The British electric vehicle developer Arrival is building an assembly plant for high-voltage battery modules for use in its vans and buses in Charlotte, North Carolina. Arrival is investing about 11.5 million US dollars in the plant.
Arrival’s High Voltage Battery Module (HVBM) assembly plant will service the company’s nearby micro-factories. These are located in Rock Hill, South Carolina and Charlotte, North Carolina and produce electric buses and vans respectively. The HVBM plant will create 150 new jobs.
Arrival assembles its own proprietary battery modules. These can be used in all of its platforms. This means that customers can configure their own battery requirements according to their specific use cases. The fact that the British company has created an in-house design obviously means that it fits nicely within its own plug-and-play hardware and software architecture. The company says that this allows for scalability, upgradability and ease of repairs and maintenance.
“By bringing the assembly of our proprietary High Voltage Battery Modules in house, we’re striving to be as vertically integrated as possible. This will enable us to have even greater control over the functionality and cost of our products and pass those cost savings on to the customer while also working toward our goal of zero waste production,” said Mike Ableson, CEO of Arrival Automotive.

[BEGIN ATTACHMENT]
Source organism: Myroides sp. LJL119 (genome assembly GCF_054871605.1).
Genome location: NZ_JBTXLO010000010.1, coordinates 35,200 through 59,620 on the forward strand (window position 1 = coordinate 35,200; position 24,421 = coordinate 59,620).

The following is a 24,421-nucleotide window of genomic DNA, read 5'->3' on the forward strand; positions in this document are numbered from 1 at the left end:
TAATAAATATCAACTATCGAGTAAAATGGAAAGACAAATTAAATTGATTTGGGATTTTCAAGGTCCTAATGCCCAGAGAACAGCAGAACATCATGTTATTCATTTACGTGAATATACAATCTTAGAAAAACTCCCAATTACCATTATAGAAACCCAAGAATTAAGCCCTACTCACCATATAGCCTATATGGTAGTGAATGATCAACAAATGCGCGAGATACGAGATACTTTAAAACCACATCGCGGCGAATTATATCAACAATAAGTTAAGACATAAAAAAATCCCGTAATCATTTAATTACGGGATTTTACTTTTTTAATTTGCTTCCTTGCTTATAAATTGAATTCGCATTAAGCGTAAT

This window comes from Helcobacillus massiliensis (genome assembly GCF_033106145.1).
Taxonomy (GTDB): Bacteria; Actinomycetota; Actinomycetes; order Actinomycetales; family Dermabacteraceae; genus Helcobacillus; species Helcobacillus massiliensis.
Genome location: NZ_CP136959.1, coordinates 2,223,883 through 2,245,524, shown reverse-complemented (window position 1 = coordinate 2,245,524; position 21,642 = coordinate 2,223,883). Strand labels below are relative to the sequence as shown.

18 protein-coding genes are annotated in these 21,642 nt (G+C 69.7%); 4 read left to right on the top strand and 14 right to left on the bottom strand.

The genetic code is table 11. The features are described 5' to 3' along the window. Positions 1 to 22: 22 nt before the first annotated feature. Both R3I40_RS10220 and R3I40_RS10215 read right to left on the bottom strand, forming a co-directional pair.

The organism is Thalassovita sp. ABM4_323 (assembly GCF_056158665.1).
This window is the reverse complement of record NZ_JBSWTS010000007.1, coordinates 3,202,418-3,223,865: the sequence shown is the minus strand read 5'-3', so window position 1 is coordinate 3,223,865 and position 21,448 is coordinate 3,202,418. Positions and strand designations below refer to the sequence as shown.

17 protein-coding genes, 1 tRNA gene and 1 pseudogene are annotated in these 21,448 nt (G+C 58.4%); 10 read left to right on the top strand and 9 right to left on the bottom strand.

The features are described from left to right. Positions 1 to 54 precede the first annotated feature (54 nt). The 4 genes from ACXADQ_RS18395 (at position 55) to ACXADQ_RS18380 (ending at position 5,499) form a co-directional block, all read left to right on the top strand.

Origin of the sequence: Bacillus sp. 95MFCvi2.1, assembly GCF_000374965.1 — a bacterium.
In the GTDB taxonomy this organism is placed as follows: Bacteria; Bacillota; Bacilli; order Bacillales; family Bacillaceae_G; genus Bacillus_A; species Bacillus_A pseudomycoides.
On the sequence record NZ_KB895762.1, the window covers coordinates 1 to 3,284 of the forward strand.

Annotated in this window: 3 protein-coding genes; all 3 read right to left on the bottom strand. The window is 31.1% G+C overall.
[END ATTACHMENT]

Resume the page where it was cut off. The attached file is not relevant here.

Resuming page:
Charlotte is also where Arrival is locating its US headquarters and is also to be the site of the second US micro-factory, which will initially manufacture the 10,000 electric transporters that UPS ordered from the company in January 2020.
Here Ableson explained: “We’re excited to add another facility in Charlotte, as we prepare to open our new North American Headquarters building just down the road and continue to work in tandem with the City to develop solutions for their electrification and sustainability goals. This is a big milestone for Arrival as we ramp up operations in the region in advance of production starting in Rock Hill in Q2 next year.”
Just over a week ago, Arrival announced that it had entered into a cooperation with Li-Cycle for the recycling of used batteries from Arrival’s electric vehicle fleets in the USA and Europe.
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